4. Oct 28, 2009 #3
    Re: Hamilton's Principle Equations! Work Shown Please Help!

    my work:

    a.) T= 1/2 m(x')^2 + 1/2(y')^2 + 1/2(k(theta)*z')^2 , I believe i made a mistake here need help with the cartesian eqn for the kinetic energy here

    b.) if x= rcos(theta) and y=rsin(theta)

    equation for kinetic energy in terms of cylin. co-ord is:
    x= rcos(theta)
    y= rsin(theta)
    therefore, x'= r*theta'. cos(theta)
    y'= r*theta'.sin(theta)

    therefore, kinetic energy in cylin. co-ord.

    T= (1/2)*(m)[(r')+(r^2*theta'^2)+(z'^2)]

    i believe i made a few mistakes here, need some help

    and therefore potential energy equals:
    U=mgz

    therefore the langrangian of the system in cylin. co-ord equals:

    since z=k(theta) and r=R which is a const.

    therefore langrangian equals (L)= (1/2)*(m)[(R^2/k^2)(z'^2)+(z'^2)] -mgz


    c.) need some help here, i believe the degree of freedom is 3:

    since in three dimensions and it is a rigid mass, and you said u have to use the parameters to explain the particle of motion, since it's three dimensional and it contains components for radius which is a constant R, and z which theta times a const. k, and z is vertical

    how do i describe the DOF's and how many are there?
    d.) using langrangian equation:

    z''= g/[(r^2/k^2)+1]

    I need help getting to this process


    PLEASE HELP I HOPE MY STEPS AND CLARIFICATION HELPS HERE.. NEED A LOT OF HELP
     
  5. Oct 28, 2009 #4

    lanedance

    User Avatar
    Homework Helper

    Re: Hamilton's Principle Equations! Work Shown Please Help!

    one other thing may help, if a function is a variable of something write it so, so you know what you're differentiating against eg. x = x(t)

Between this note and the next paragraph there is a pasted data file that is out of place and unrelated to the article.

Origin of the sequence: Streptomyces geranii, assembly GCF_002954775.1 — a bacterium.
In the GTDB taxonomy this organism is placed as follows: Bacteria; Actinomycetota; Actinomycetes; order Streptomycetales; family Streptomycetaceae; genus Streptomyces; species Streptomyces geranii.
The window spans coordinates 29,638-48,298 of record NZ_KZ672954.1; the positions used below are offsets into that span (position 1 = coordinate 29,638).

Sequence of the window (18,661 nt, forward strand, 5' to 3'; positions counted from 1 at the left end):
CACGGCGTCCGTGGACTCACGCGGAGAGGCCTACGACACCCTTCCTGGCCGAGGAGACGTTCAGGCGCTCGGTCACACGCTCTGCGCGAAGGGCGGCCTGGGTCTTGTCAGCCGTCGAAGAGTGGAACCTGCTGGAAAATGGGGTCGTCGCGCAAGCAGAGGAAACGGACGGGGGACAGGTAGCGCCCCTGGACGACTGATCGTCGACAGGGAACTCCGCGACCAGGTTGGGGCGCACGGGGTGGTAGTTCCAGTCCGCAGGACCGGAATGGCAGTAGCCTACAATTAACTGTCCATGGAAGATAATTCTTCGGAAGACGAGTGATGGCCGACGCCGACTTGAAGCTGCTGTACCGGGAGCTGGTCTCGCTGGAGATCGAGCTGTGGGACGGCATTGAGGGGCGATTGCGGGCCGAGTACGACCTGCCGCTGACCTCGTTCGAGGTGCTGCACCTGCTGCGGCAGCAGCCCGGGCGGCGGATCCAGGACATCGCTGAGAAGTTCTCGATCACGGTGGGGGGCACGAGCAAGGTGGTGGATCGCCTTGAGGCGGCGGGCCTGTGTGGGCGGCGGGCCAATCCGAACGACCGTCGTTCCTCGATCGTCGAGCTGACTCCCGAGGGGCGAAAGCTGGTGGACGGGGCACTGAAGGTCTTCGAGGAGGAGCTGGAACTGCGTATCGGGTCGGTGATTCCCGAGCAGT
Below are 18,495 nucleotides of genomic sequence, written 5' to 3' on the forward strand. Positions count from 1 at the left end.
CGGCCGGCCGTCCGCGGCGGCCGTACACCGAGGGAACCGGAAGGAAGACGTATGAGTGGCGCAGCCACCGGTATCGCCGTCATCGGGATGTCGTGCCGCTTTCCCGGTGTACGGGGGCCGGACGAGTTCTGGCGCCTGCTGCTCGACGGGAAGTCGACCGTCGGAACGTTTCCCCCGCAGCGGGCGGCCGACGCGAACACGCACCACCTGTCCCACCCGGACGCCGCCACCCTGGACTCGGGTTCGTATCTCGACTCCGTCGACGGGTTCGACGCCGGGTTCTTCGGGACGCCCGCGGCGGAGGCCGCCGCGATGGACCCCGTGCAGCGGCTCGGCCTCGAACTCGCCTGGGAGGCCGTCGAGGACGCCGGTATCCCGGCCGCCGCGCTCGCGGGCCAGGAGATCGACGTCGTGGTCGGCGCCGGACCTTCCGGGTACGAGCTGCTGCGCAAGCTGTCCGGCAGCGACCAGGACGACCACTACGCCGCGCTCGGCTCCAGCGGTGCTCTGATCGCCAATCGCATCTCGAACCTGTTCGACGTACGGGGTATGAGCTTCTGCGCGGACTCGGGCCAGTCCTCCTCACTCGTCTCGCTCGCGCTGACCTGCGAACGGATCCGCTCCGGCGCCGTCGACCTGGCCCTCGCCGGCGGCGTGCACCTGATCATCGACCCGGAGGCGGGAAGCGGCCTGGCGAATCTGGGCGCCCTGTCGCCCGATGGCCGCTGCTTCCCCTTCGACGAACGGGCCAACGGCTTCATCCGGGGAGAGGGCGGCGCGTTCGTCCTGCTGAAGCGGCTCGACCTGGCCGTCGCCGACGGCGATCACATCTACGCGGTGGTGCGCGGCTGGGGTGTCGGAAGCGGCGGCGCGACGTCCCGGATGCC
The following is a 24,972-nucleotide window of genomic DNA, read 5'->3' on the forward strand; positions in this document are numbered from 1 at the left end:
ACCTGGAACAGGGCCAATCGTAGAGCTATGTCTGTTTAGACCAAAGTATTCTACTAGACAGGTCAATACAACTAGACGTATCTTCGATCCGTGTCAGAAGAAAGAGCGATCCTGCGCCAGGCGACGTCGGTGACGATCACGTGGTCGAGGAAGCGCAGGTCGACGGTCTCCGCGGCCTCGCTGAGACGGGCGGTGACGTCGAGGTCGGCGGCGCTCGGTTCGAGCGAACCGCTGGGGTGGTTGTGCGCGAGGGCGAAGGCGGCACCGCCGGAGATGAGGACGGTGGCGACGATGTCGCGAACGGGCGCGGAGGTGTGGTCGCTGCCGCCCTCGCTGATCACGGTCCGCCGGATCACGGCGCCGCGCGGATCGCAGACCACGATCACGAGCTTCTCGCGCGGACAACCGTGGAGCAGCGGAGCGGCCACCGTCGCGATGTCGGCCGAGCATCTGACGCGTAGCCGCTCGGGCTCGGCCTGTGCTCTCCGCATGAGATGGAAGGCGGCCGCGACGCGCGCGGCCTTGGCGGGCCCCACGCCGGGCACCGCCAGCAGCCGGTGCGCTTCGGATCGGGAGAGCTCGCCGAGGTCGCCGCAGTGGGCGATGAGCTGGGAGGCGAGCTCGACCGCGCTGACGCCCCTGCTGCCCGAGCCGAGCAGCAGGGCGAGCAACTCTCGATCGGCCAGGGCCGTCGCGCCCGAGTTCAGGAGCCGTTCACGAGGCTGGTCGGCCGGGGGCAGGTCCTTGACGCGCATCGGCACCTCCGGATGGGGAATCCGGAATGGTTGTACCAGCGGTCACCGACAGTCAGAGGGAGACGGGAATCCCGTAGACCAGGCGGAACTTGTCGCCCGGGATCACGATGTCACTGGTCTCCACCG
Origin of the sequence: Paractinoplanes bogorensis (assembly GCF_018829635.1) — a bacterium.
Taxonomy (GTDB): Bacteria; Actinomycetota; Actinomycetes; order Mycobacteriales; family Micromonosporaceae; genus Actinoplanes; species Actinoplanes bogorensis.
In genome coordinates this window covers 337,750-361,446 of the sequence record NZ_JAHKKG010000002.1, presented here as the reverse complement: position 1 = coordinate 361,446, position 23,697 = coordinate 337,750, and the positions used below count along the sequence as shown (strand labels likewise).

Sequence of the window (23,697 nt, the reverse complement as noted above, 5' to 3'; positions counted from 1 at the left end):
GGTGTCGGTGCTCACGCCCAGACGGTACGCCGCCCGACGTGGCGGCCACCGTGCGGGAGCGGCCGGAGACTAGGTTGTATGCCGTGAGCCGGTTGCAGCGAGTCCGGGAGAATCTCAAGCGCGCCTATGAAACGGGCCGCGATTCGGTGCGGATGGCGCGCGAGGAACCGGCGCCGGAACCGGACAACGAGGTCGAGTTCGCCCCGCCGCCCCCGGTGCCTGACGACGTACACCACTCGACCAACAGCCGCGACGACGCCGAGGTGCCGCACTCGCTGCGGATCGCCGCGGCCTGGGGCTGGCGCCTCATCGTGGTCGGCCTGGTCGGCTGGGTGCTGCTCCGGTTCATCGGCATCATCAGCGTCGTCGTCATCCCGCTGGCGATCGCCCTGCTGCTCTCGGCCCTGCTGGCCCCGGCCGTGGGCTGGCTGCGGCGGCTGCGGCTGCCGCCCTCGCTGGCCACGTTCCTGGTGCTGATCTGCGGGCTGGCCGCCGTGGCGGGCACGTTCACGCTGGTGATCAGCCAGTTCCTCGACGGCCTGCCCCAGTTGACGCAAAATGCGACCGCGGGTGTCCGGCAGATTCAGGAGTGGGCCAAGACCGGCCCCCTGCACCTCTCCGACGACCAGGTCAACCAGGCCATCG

and the dashes here correspond only to time derivatives
    ok so if
    v(t) = (x(t),y(t),z(t)))

    the time derivative is
    v'(t) = (x'(t),y'(t),z'(t)))

    the kinetic energy is something like
    T= (1/2)m v'(t).v'(t) = (1/2)m (x'(t)^2 + y'(t)^2 + z'(t)^2)

    the only other thing you could do here is relate the x, y & z's together form the know equations, but that is much easier in cylindrical coordinates, so I would wait until next step

    i would include z(t) = k.theta(t) here and differentiate that as well
    ok so you need to note r is constant here before differntiating (ie r'(t) = 0)

    the derivtives are still not right, what is

    (d/dt) cos(theta(t)) = ?

    update below with you r new derivtives & show how you simplify
    this is not a rigid mass, it is a particle in sapce so has at maximum only has 3 DOF

    so at the end of the day - how many independent (and changing varibales are there)
     
  6. Oct 29, 2009 #5
    Re: Hamilton's Principle Equations! Work Shown Please Help!

    for a.) i got v(t)= 1/2*m*[x'(t)^2+ y'(t)^2 + z'(t)^2]

    for cartesian co-ord. expression for KE
    is this correct?

    b.) i got 1/2*m*[(theta'(t)^2*r^2)+ z'(t)^2]

    U=mgz

    since L= T-U
    since z=k(theta) z'(t)= k(theta'(t)

    therefore sub. L= 1/2*m[ ((z'(t)^2)/(k^2))*(r^2)+z'(t)^2]- mgz

    is this correct?

    c.) for degrees of freedom, since it's a particle of space it has 3 dimensions so degrees of
    freedom, how do i specify, do i say it's x,y, and z?

    d.) i got the equation of motion as: z''(t)= g/ ((r^2/k^2) + 1) is this correct


    please help work shown!
     
Know someone interested in this topic? Share this thread via Reddit, Google+, Twitter, or Facebook




Similar Discussions: Hamilton's Principle Equations! Work Shown
Loading...